Page:A Dictionary of Music and Musicians vol 3.djvu/93

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[6th century ; as in Palestrina's beautiful, though unknown Madrigal, ' Vestiva i colli.' 1




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The subject, in the Hypodorian Mode, here passes directly from the note which, in modern Music, would be the Dominant, to the Final ; while the Answer, in the Dorian Mode, proceeds from the Final to the Authentic Dominant a method of treatment which anticipates the sup- posed invention of Modern Fugue by more than a century. Other instances may occasionally be found, among the works of cinque cento Com- posers as in the Qui tollis of J. L. Hassler's Missa ' Dixit Maria ' 2 but they are very un- and indeed it is only in certain Modes

it they are possible. [W. S. R.]

REAY, SAMUEL, born at Hexham, Mar. 17, $28 ; was noted for his fine voice and careful ig as a chorister at Durham Cathedral; and r Henshaw the organist, and Penson the pre- centor there, became acquainted with much music outside the regular Cathedral services. After leaving the choir he had organ lessons from Mr. Stimpson of Birmingham, and then became suc- cessively organist at St. Andrew's, Newcastle (1845) ; St. Peter's, Tiverton (1847) ; St. John's, Hampstead (1854) 5 St. Saviour's, Southwark (1856) ; St. Stephen's, Paddington ; Radley Col- lege (1859, succeeding Dr. E. G. Monk) ; Bury, Lancashire (1861) ; and in 1864 was appointed 'Song-schoolmaster and organist' of the parish Church, Newark, a post which he still holds. In 1871 Mr. Reay graduated at Oxford as Mus. Bac. In 1879 ne distinguished himself by pro- ducing at the Bromley and Bow Institute, London, two comic cantatas of J. S. Bach's (' Caffee-cantate ' and Bauern-cantate '), which were performed there certainly for the first time in England on Oct. 27, under his direction, to English words of his own adaptation. Mr. Reay is noted as a fine accompanyist and extempore player on the organ. He has published a Morn- ing and Evening Service in F, several anthems, and 2 madrigals (all Novello) ; but is best known a writer of part-songs, some of which (' The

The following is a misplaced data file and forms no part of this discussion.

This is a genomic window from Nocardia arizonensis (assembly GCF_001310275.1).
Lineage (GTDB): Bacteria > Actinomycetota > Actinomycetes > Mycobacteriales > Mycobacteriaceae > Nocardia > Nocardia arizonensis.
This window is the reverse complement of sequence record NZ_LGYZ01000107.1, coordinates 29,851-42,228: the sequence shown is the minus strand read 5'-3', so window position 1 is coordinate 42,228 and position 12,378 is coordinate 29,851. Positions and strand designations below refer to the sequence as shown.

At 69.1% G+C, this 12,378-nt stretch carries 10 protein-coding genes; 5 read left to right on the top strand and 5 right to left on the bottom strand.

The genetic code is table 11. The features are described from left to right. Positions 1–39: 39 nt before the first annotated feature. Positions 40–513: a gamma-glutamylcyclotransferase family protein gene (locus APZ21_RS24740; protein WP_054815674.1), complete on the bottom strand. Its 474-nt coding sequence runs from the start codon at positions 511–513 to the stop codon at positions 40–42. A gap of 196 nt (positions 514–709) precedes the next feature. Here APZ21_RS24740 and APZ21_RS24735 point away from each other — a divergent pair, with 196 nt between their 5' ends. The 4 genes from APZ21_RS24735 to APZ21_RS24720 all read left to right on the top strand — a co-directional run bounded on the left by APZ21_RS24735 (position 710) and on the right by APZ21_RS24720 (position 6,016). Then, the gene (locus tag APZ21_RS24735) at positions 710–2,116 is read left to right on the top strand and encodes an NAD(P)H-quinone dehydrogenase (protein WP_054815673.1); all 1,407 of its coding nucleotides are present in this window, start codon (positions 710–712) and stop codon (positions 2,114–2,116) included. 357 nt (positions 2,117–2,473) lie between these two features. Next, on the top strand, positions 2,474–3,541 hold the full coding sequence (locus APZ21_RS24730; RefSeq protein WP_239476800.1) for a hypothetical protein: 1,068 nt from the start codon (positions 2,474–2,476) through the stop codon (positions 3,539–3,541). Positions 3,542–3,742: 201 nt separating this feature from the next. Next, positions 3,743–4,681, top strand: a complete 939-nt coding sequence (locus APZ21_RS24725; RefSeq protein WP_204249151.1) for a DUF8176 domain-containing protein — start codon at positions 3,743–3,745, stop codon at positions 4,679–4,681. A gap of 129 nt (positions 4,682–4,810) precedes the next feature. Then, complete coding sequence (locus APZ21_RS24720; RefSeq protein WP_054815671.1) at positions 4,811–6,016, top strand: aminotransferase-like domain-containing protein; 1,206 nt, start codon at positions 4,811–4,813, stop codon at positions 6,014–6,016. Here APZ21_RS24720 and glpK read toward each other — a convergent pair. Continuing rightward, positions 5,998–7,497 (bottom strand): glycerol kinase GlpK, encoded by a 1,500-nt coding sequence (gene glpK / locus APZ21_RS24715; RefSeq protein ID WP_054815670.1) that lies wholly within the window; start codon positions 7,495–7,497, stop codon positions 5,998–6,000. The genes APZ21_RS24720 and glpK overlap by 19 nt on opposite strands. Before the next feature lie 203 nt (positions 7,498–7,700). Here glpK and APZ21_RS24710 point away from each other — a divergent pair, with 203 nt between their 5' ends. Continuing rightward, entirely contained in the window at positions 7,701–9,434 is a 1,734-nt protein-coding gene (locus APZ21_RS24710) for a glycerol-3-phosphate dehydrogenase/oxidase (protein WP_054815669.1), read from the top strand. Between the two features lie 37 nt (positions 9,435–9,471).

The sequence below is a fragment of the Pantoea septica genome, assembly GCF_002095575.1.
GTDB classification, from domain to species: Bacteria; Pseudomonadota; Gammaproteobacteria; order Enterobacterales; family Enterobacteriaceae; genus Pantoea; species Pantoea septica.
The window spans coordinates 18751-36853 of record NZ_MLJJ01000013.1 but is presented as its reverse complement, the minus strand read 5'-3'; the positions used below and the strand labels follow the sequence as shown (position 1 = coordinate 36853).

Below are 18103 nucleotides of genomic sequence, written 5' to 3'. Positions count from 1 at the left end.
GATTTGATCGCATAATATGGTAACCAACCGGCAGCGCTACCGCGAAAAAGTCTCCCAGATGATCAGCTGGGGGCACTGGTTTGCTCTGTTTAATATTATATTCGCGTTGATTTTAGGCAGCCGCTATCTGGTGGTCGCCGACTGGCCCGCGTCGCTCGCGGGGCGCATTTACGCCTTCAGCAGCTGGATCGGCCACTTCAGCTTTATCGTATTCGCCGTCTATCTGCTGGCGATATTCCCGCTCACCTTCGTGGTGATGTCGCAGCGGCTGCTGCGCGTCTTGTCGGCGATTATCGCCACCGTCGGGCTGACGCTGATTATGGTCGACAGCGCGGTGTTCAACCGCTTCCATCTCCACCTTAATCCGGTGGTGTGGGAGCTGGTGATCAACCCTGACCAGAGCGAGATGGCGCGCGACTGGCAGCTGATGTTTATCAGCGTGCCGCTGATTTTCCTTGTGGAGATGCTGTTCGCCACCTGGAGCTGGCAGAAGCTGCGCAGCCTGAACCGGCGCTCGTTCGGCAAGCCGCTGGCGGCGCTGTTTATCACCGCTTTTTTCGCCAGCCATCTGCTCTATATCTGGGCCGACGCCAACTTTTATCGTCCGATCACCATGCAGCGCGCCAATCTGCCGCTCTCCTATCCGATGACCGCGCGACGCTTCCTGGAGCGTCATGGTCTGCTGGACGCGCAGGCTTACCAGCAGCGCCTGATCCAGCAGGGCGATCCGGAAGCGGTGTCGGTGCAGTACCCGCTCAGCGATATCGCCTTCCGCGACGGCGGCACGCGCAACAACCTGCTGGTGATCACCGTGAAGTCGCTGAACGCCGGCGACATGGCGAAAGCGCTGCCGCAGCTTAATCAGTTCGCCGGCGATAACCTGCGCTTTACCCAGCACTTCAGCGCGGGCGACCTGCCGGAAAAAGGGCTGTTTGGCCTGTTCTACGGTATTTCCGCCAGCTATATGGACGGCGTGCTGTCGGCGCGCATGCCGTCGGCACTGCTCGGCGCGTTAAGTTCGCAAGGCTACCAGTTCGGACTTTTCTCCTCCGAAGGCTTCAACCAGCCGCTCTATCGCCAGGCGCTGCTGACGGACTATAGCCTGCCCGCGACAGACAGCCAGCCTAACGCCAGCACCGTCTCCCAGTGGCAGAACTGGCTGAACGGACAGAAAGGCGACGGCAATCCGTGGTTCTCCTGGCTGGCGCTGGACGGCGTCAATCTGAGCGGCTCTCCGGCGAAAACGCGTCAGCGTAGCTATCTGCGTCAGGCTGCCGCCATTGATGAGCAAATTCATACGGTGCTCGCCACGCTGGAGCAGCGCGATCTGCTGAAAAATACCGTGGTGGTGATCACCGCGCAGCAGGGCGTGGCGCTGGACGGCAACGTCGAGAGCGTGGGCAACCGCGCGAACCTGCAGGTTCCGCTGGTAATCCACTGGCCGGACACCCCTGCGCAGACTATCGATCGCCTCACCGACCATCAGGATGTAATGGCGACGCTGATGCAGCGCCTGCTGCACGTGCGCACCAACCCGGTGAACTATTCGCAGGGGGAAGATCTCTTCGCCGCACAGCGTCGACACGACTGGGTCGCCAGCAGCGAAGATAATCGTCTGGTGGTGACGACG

uds that wrap,' ' The dawn of day ') are de- servedly popular. [G.]

REBEC (Ital. Bibeca, Ribeba; Span. Rab<!, Rabel.) The French name (said to be of Arabic origin) of that primitive stringed instrument which was in use throughout western Europe in the middle ages, and was the parent of the viol and violin, and is identical with the German ' geige ' and the English 'fiddle'; in outline something

> Printed, with English words, beginning, 'Sound out my voice,' In N. Yonge's * Musica transalplna ' (Lond. 1568).

a Nuremberg, 1599. Reprinted In vol. i. of Proske's ' Mmlca dlvlna.' Rat isbori 1853.




��like the mandoline, of which it was probably the parent. It was shaped like the half of a pear, and was everywhere solid except atthetwo extremities, the upper of which was formed into a peg-box identical with that still in use, and surmounted by a carved human head. The lower half was considerably cut down in level, thus leaving the upper solid parfr of the instrument to form a natural fingerboard. The portion thus cut down was scooped out, and over the cavity thus formed was glued a short pine belly, pierced with two trefoil -shaped eoundholes, and fitted with a

���bridge and soundpost. The player either rested the curved end of the instrument lightly against the breast, or else held it like the violin, between the chin and the collar-bone, and bowed it like the violin. It had three stout gut strings, tuned like the lower strings of the violin (A, D, G). Its tone was loud and harsh, emulating the female voice, according to a French poem of the i$th century :

Quidam rebecam arcuabant, Muliebrem vocem confingentes.

An old Spanish poem speaks of ' el rabe* gri- tador,' or the ' squalling rebec.' This powerful tone made it useful in the mediaeval orchestra ; and Henry the Eighth employed the rebec in his state band. It was chiefly used, however, to accompany dancing; and Shakspere's musicians in Romeo and Juliet, Hugh Rebeck, Simon Catling (Catgut), and James Soundpost, were undoubtedly rebec-players. After the inven- tion of instruments of the viol and violin type it was banished to the streets of towns and to rustic festivities, whence the epithet ' jocund ' applied to it in Milton's L'Allegro. It was usually accompanied by the drum or tambourine. It was in vulgar use in France in the last cen- tury, as is proved by an ordinance issued by Guignon in his official capacity as ' Roi des Violons' in 1742, in which street-fiddlers are prohibited from using anything else; 'II leur sera permis d'y jouer d'une espece d'instrument a trois cordes seulement, et connu sous le nom


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